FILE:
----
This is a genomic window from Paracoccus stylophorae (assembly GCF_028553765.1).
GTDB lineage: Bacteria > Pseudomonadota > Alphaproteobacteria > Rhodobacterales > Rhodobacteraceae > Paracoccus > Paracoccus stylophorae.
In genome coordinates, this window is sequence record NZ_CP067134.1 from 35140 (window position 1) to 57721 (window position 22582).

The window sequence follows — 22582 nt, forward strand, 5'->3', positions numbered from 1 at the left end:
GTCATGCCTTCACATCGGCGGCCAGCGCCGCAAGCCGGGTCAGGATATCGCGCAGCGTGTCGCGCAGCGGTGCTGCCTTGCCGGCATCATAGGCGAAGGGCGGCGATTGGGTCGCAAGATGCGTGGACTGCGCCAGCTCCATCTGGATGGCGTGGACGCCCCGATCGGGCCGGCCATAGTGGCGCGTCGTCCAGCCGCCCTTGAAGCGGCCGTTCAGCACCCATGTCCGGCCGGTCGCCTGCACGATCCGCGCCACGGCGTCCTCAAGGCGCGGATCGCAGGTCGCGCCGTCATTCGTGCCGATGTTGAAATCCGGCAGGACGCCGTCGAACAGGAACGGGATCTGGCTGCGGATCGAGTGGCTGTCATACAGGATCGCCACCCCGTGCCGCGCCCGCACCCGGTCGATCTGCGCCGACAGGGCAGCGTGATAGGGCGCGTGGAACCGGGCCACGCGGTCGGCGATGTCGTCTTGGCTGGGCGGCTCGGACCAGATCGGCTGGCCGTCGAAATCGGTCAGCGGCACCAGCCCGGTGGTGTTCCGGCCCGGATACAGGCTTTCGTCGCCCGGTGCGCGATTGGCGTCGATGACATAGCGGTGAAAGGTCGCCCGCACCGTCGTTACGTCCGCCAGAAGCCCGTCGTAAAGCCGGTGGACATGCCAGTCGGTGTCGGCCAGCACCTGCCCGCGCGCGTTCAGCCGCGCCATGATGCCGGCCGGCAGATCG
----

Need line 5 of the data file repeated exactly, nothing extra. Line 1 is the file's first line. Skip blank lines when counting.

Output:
GTCATGCCTTCACATCGGCGGCCAGCGCCGCAAGCCGGGTCAGGATATCGCGCAGCGTGTCGCGCAGCGGTGCTGCCTTGCCGGCATCATAGGCGAAGGGCGGCGATTGGGTCGCAAGATGCGTGGACTGCGCCAGCTCCATCTGGATGGCGTGGACGCCCCGATCGGGCCGGCCATAGTGGCGCGTCGTCCAGCCGCCCTTGAAGCGGCCGTTCAGCACCCATGTCCGGCCGGTCGCCTGCACGATCCGCGCCACGGCGTCCTCAAGGCGCGGATCGCAGGTCGCGCCGTCATTCGTGCCGATGTTGAAATCCGGCAGGACGCCGTCGAACAGGAACGGGATCTGGCTGCGGATCGAGTGGCTGTCATACAGGATCGCCACCCCGTGCCGCGCCCGCACCCGGTCGATCTGCGCCGACAGGGCAGCGTGATAGGGCGCGTGGAACCGGGCCACGCGGTCGGCGATGTCGTCTTGGCTGGGCGGCTCGGACCAGATCGGCTGGCCGTCGAAATCGGTCAGCGGCACCAGCCCGGTGGTGTTCCGGCCCGGATACAGGCTTTCGTCGCCCGGTGCGCGATTGGCGTCGATGACATAGCGGTGAAAGGTCGCCCGCACCGTCGTTACGTCCGCCAGAAGCCCGTCGTAAAGCCGGTGGACATGCCAGTCGGTGTCGGCCAGCACCTGCCCGCGCGCGTTCAGCCGCGCCATGATGCCGGCCGGCAGATCG